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IDProjectCategoryView StatusDate SubmittedLast Update
0000141OCamlOCaml generalpublic2000-06-14 23:282000-06-19 17:05
Reporteradministrator 
Assigned To 
PrioritynormalSeverityminorReproducibilityalways
StatusclosedResolutionno change required 
PlatformOSOS Version
Product Version 
Target VersionFixed in Version 
Summary0000141: Re: ocaml for cray?
DescriptionHi,

Thank you for your message to the Caml mailing list.

However your message seems to be a bug report; hence I send it to the
relevant mailing list

caml-bugs@inria.fr

Thank again for your interest in Caml.

PS: My machine is an alpha station, it is thus a 64 bits processor and
sure Caml Light and Objective Caml is running on it for years now ...

Pierre Weis

INRIA, Projet Cristal, Pierre.Weis@inria.fr, http://cristal.inria.fr/~weis/ [^]

> There is an interesting bit of o'caml software called unison.
> So I tried to compile ocaml on our J90. After some messing
> around (configure only knows about ymp) I got to a message
> that said "shorts are 8 bytes, ints are 8 bytes, I give up".
>
> Any chance of ocaml on 64 bit machines?
>
> Bob


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-  Notes
(0002125)
administrator (administrator)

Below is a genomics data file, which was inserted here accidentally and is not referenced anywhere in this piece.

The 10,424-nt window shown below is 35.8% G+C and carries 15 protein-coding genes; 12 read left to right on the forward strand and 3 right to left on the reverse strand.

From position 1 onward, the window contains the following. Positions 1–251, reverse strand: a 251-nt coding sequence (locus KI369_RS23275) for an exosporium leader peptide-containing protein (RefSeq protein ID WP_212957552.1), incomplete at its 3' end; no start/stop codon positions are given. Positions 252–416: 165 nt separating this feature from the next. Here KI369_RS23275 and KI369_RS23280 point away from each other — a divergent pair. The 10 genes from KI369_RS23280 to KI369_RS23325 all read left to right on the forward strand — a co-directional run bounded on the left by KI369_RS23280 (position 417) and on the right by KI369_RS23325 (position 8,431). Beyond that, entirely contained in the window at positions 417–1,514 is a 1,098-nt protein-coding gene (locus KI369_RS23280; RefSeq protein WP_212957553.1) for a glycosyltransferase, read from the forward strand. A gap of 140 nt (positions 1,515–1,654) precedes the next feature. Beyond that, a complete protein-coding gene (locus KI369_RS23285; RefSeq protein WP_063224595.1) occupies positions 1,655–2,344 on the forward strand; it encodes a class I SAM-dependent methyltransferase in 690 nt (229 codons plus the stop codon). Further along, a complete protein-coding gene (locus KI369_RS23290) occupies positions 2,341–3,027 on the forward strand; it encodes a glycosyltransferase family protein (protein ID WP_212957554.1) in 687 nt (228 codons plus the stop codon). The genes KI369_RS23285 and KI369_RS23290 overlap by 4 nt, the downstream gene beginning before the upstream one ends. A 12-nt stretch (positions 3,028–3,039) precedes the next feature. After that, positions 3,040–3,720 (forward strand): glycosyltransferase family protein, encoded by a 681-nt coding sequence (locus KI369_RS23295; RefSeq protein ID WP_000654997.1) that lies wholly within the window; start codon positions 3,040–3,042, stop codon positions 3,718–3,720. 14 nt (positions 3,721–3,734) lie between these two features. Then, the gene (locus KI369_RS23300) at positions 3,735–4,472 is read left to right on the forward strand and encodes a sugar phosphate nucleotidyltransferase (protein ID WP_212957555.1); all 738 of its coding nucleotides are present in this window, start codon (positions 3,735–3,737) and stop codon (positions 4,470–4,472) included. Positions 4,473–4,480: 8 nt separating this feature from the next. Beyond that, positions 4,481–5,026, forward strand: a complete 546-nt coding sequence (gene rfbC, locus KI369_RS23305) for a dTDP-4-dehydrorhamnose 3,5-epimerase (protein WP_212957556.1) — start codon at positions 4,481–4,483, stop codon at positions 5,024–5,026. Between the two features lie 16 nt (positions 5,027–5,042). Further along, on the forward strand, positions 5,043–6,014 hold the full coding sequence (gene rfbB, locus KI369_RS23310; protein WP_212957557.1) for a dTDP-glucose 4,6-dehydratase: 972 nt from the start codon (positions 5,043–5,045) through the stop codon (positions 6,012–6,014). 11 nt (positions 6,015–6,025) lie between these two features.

2000-06-15 15:55

> There is an interesting bit of o'caml software called unison.
> So I tried to compile ocaml on our J90. After some messing
> around (configure only knows about ymp) I got to a message
> that said "shorts are 8 bytes, ints are 8 bytes, I give up".
> Any chance of ocaml on 64 bit machines?

OCaml works fine on 64-bit processors: Alpha/Tru64 Unix, Alpha/Linux,
Cray T3E in particular. However, it needs the C compiler to
provide at least one integer type that is exactly 32 bit wide.
The configuration tries to find one such type among {short, int, long},
and so far this worked on all architectures that we've encountered.

If it is really the case that the C compiler of the J90 takes
sizeof(short) = sizeof(int) = 8, then you could either 1) look for
compiler options that select more reasonable sizes, or 2) see if the
compiler provides other integer types that would be 32-bit wide
(e.g. int32, int32_t, whatever). In case 2), please write back with
details and we'll try to tell you what to patch in the sources.

Regards,

- Xavier Leroy

(0002126)
administrator (administrator)
2000-06-19 15:12

> I've looked hard in man pages and C ref manual and I'm pretty sure
> there is no way to define a 32 bit int.

Does the system have an include file called intttypes.h or stdint.h?
In ISO C9X, these header files define a bunch of types for fixed-size
integers, e.g. int32_t and uint32_t for 32-bit integers. (Few Unix
systems provide these includes, though, because C9X is still a draft.)

> So I guess it is a case of defining the quantity as
> struct { unsigned uint32:32 }
> and then always referencing the value as whatever.uint32. Does
> that sound like it will work?

I'm afraid it won't, because the compiler will pad the structure to
the size of an int (8 bytes), and you won't get the intended behavior
for arrays of int32...

Regards,

- Xavier Leroy

(0002127)
administrator (administrator)
2000-06-19 17:05

Weird architecture: no 32-bit integer type!

- Issue History
Date Modified Username Field Change
2005-11-18 10:13 administrator New Issue


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